To this end, “the government believes that carbon capture and storage technology is likely to have a critical role to play across the UK economy, including alongside nuclear to deliver a system with these characteristics”. The government recognises the strategic need to bring forward low carbon power in a way which protects consumers and taxpayers, and which will contribute to decarbonisation of the power sector at low cost. “The government consulted on new models for financing new nuclear projects and carbon capture and storage projects in summer 2019. A response on carbon capture and storage projects was published in August 2020, and a response for financing new nuclear power will follow in due course.

The Treasury report basically endorses recommendations 16 and 17, which relate to hydrogen. However, it notes: “A mixture of different production technologies will be required to deliver the level of hydrogen demand anticipated for 2050. The government is looking at progressing the development of new low carbon hydrogen production methods through a twin track approach to bring forward both electrolytic hydrogen from renewables and carbon capture and storage (CCS)-enabled hydrogen.

Nuclear is also considered in Chapter 3 of the National Strategy,  “Decarbonising the economy and adapting to climate change”. The report notes: “Nuclear power has long played an important role in UK power generation and will continue to do so provided it can be delivered to time and budget.” It says construction of Hinkley Point C has continued despite problems resulting from the COVID-19 pandemic. “Nuclear is a proven, value-for-money source of reliable low carbon power which can complement renewables. The government is pursuing large-scale nuclear projects, subject to clear value for money for both consumers and taxpayers and all relevant approvals, with further details to follow in the Energy White Paper.”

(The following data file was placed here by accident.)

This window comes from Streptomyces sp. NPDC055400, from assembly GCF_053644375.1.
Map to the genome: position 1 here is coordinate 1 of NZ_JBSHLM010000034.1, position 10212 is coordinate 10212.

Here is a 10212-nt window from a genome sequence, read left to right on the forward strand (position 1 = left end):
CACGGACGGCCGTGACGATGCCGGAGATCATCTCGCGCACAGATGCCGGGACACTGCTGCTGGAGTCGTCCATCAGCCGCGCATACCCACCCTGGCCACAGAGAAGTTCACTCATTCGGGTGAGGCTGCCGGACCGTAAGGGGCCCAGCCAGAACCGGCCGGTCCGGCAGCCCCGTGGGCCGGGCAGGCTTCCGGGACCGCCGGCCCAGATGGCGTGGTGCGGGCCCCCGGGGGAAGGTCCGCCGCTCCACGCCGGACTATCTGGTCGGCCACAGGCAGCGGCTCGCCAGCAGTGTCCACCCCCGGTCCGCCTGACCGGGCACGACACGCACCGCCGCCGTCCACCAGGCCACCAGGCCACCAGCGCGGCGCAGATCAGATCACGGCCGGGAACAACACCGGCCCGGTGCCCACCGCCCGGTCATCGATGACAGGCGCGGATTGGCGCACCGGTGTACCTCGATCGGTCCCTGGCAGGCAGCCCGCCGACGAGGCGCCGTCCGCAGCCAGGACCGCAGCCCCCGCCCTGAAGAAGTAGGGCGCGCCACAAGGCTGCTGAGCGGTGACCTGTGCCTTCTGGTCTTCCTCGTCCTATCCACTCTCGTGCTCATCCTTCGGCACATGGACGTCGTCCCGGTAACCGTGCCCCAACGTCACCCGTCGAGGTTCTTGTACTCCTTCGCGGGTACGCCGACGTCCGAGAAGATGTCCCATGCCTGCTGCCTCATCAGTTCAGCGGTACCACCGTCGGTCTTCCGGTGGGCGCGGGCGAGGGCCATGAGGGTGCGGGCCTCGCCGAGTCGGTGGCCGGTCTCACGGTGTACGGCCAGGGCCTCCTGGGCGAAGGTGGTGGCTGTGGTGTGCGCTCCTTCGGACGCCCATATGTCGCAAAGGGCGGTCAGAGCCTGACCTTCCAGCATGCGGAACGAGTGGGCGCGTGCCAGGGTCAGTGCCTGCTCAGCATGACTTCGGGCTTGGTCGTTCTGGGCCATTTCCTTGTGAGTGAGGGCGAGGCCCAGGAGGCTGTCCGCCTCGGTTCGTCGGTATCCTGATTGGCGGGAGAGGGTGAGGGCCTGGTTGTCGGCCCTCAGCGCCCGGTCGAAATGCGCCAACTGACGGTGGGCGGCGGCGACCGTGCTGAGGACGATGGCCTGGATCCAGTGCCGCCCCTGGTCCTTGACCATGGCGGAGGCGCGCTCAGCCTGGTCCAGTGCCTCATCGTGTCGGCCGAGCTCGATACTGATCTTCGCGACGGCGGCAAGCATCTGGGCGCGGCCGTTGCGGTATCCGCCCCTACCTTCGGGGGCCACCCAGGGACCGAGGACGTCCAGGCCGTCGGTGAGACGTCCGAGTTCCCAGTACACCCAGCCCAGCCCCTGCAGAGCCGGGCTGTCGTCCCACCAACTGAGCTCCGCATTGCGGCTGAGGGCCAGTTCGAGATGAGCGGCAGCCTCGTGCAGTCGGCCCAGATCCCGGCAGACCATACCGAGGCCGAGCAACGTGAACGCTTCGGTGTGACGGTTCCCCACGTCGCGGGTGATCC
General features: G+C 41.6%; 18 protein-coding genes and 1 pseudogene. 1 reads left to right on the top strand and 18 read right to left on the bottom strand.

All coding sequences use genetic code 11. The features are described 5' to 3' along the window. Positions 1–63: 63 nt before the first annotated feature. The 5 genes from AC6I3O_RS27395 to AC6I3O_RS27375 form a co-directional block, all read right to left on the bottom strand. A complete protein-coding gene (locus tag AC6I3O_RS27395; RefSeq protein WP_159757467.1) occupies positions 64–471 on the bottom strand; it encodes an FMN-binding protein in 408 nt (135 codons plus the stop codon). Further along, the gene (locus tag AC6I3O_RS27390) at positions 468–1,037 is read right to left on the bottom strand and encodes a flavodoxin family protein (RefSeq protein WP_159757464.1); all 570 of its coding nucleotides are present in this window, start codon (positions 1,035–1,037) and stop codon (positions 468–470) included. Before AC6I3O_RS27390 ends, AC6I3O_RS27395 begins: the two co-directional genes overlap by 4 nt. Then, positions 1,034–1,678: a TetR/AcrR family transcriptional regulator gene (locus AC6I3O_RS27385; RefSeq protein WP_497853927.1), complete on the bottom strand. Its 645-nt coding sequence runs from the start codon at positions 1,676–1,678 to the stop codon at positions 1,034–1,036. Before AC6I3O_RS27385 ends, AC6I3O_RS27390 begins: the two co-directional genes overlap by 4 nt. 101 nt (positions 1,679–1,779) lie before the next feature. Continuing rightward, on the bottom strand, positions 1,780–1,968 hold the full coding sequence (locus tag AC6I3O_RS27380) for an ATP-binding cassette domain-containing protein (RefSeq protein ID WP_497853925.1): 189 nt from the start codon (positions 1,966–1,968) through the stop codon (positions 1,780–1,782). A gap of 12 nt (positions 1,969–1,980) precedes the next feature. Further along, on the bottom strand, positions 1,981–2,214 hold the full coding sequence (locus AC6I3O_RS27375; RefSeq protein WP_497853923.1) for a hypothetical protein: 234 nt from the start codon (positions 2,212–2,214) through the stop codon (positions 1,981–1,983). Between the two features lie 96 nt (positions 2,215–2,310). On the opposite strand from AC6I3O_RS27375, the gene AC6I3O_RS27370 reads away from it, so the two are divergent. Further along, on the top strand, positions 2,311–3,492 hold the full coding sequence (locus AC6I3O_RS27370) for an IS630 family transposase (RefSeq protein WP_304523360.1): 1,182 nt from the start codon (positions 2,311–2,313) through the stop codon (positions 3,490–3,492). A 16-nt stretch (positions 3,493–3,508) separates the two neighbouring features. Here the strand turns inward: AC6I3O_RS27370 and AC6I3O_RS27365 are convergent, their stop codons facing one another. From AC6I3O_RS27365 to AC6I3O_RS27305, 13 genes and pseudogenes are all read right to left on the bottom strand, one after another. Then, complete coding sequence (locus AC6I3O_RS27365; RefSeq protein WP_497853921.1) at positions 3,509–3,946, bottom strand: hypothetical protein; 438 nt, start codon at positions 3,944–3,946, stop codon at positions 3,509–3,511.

As outlined in the recent Ten Point Plan for a Green Industrial Revolution, the government will provide up to £525 million ($699m) to bring forward large-scale nuclear and invest in the development of advanced nuclear R&D, including up to £385 million in an Advanced Nuclear Fund for small modular reactors and advanced modular reactors. This is alongside £220 million for nuclear fusion.

“Last year, the government consulted on a nuclear Regulated Asset Base (RAB),” the report notes. “The government is considering the responses to this consultation and expects to publish a response in due course. Alongside considering the RAB model the government will also continue to consider the potential role of government finance during construction, provided there is clear value for money for consumers and taxpayers.”

In a press release on 25 November, the UK  Nuclear Industry Association (NIA) CEO Tom Greatrex said: “Meeting net zero by 2050 is incompatible with the flawed analysis offered by the National Infrastructure Commission.... Nuclear alongside other low carbon technologies will be required to decarbonise, and it was never a sound position to suggest otherwise. The focus now must be on delivering the infrastructure required to meet net zero – and avoiding wasting further time, effort and attention in seeking to pit low carbon technologies against each other.”